Those who are involved in serious auto accidents may suffer from traumatic brain injuries (TBIs). These can be very detrimental to a person’s quality of life, and they can potentially be fatal. It’s very important for those who have been injured to know what signs to look for and to seek medical attention if there is any chance that they may have a TBI. It’s always better to get a doctor’s opinion and guidance than to suffer consequences due to uncertainty.
Brain injury symptoms can vary widely depending on the location and severity of a particular kind of harm. Mild cases may result in subtle signs, while severe injuries can lead to profound and immediate changes in a person’s functioning. As a result, it’s generally a good idea to seek a medical evaluation after a crash because TBIs can manifest in so many different ways.
24 top symptoms
Every car crash is unique, as is every injury. The signs below are not a comprehensive list, but just some of the most common symptoms that may develop as a result of a TBI:
- Concussion: A common brain injury often causing dizziness, confusion and memory problems.
- Amnesia: Partial or total loss of memory.
- Headache: Persistent or severe headaches can follow head trauma.
- Nausea: Feeling queasy or vomiting.
- Fatigue: Excessive tiredness or exhaustion may persist for days or weeks.
- Dizziness: Feeling unsteady or lightheaded is a common symptom.
- Balance issues: Difficulty maintaining balance and coordination.
- Sensitivity to light: Photophobia or aversion to bright lights.
- Sensitivity to noise: Hyperacusis or heightened sensitivity to sounds.
- Slurred speech: Difficulty articulating words clearly.
- Confusion: Disorientation, trouble concentrating or memory lapses.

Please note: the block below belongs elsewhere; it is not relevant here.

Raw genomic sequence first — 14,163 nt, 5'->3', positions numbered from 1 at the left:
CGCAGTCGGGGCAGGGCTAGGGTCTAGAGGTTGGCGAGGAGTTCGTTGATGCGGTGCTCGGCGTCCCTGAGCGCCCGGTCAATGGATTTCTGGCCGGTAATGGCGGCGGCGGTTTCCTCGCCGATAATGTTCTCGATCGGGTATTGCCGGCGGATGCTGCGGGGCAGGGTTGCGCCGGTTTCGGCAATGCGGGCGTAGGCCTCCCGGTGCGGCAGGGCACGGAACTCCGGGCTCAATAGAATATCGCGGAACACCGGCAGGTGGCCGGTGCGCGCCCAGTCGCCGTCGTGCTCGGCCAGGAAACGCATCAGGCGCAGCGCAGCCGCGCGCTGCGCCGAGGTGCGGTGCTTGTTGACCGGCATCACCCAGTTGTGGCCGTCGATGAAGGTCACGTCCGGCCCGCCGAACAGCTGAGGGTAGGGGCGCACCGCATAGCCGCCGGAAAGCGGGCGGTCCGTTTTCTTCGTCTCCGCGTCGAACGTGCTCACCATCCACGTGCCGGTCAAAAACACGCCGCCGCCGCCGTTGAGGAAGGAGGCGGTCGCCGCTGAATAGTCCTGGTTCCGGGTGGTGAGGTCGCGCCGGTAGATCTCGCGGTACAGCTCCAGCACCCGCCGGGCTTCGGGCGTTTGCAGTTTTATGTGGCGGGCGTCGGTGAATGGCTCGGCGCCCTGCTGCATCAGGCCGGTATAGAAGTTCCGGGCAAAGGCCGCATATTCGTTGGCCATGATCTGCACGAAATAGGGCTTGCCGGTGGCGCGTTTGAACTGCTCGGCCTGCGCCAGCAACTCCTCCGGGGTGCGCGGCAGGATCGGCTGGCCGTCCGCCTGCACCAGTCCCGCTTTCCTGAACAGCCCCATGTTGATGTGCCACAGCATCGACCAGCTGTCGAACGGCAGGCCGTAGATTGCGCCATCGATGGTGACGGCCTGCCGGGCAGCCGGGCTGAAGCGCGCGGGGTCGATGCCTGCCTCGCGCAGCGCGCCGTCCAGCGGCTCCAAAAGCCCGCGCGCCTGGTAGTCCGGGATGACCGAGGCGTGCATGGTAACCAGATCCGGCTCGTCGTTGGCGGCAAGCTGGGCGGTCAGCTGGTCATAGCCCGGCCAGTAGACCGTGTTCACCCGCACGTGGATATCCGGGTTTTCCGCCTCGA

- Mood swings: Emotional instability or sudden mood changes.
- Irritability: Easily becoming annoyed or agitated.
- Depression: Persistent feelings of sadness or hopelessness.
- Anxiety: Excessive worry, fear or restlessness.
- Personality changes: Alterations in behavior or attitude.
- Difficulty sleeping: Insomnia or changes in sleep patterns.
- Difficulty speaking: Aphasia, trouble understanding or producing speech.
- Paralysis or weakness: Partial or complete loss of muscle function.
- Tremors: Involuntary shaking or trembling of limbs.
- Difficulty swallowing: Dysphagia, problems with eating and drinking.
- Changes in taste or smell: Altered perception of flavors or odors.
- Impaired motor skills: Difficulty with fine or gross motor movements.
- Cognitive deficits: Problems with thinking, problem-solving and reasoning.
Those who have suffered from TBIs may need expensive medical treatment, may experience a reduction in their earnings and may have symptoms that last for a long time. As a result, those who may be in a position to hold others accountable for negligently causing their harm can generally benefit from seeking legal guidance.